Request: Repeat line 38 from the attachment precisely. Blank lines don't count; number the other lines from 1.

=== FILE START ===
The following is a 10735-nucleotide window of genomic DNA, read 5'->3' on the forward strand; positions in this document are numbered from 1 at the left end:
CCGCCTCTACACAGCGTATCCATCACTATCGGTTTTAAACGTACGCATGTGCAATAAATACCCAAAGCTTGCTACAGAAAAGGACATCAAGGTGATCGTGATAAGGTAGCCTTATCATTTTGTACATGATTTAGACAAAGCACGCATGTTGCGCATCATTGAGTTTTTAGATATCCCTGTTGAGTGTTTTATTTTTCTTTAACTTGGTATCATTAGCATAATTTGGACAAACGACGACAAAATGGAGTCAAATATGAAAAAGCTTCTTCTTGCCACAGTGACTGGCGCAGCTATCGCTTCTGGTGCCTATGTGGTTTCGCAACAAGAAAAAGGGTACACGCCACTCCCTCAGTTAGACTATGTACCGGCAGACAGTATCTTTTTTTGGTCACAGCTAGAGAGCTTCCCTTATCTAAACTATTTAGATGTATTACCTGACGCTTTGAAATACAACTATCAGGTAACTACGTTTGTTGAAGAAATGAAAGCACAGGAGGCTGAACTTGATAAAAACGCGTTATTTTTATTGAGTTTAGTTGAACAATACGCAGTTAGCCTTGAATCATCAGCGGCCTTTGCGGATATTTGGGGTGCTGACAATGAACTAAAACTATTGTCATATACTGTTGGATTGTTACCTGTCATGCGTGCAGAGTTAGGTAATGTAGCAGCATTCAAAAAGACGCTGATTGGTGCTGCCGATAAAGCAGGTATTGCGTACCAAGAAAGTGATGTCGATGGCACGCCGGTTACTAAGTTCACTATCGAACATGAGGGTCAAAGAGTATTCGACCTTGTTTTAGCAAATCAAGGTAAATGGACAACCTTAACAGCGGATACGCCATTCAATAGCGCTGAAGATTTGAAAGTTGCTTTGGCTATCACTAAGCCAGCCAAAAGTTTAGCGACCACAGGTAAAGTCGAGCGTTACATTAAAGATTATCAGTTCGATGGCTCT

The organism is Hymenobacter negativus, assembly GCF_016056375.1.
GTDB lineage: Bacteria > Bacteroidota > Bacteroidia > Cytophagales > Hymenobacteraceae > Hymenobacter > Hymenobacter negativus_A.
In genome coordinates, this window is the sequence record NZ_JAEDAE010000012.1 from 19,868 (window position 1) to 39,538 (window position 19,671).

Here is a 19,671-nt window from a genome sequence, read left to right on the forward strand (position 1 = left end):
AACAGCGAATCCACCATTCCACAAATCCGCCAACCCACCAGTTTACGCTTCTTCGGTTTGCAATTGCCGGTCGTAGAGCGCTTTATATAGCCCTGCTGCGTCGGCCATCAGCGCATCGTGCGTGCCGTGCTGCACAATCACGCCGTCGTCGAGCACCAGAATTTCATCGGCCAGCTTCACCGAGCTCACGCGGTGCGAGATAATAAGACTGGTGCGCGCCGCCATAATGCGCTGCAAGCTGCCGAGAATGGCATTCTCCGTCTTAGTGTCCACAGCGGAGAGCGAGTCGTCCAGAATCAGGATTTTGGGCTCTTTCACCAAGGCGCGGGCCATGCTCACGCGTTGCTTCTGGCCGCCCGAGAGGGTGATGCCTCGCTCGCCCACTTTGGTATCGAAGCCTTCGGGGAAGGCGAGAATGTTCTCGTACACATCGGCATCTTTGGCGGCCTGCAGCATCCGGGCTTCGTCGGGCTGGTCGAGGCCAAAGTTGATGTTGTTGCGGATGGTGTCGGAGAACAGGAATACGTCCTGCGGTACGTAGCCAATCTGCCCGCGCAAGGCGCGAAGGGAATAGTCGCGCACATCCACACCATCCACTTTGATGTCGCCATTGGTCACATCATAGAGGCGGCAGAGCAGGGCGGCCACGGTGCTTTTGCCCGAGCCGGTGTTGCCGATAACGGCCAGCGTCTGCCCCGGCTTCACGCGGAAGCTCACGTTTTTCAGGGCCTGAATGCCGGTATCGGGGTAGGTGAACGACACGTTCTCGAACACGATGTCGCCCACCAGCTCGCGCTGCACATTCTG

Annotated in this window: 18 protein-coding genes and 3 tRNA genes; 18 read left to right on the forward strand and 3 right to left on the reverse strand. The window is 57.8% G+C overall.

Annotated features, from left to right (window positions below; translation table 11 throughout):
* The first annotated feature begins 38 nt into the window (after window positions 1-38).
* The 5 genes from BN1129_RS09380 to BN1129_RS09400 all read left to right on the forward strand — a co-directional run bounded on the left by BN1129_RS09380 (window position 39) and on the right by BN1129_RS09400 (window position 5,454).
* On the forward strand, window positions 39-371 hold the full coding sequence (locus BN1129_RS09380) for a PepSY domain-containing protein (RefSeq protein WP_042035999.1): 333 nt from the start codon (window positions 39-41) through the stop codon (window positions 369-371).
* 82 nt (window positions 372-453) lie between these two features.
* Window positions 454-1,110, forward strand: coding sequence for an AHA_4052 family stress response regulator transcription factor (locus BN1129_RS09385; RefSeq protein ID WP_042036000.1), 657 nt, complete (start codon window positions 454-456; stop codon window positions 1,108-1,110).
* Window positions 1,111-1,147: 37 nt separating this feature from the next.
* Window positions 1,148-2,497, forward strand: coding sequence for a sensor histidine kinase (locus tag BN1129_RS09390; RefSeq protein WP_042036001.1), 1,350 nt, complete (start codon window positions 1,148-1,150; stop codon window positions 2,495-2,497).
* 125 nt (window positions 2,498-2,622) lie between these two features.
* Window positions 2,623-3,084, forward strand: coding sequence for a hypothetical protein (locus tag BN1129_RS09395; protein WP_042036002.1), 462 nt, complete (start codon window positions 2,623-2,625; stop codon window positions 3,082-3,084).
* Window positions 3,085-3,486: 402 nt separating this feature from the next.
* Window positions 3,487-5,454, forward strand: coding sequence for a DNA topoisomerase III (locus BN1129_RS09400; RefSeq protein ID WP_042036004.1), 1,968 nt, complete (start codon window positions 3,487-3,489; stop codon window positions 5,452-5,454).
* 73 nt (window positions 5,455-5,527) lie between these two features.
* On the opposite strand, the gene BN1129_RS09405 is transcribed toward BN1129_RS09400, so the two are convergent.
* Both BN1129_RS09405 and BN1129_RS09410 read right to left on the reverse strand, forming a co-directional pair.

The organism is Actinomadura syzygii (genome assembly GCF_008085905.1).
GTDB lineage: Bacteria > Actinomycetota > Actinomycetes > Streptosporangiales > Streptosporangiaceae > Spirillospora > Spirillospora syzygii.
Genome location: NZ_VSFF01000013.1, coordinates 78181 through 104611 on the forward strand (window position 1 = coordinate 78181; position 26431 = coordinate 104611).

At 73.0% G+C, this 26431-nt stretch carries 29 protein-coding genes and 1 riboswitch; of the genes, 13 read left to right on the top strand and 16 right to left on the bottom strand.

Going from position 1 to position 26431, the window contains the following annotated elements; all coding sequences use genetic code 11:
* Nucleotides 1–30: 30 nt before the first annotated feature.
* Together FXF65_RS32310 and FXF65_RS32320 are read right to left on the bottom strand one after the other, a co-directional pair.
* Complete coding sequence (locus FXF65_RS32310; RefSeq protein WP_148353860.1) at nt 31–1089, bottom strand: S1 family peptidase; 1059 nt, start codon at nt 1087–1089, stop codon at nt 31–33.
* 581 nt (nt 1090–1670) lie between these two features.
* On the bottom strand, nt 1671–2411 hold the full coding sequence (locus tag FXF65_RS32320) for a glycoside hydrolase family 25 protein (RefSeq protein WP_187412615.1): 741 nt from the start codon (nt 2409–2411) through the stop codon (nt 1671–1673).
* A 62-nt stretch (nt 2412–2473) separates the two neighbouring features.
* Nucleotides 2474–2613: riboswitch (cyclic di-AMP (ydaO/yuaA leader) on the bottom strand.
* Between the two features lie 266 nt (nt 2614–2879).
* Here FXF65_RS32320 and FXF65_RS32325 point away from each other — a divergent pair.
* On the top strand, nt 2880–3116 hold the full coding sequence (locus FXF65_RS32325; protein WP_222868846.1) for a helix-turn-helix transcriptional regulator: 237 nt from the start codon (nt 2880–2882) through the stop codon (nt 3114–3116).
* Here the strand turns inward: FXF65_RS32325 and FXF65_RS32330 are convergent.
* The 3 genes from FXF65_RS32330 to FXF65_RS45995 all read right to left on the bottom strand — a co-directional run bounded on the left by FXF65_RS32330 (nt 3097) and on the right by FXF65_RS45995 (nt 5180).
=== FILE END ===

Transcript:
* On the top strand, nt 2880–3116 hold the full coding sequence (locus FXF65_RS32325; protein WP_222868846.1) for a helix-turn-helix transcriptional regulator: 237 nt from the start codon (nt 2880–2882) through the stop codon (nt 3114–3116).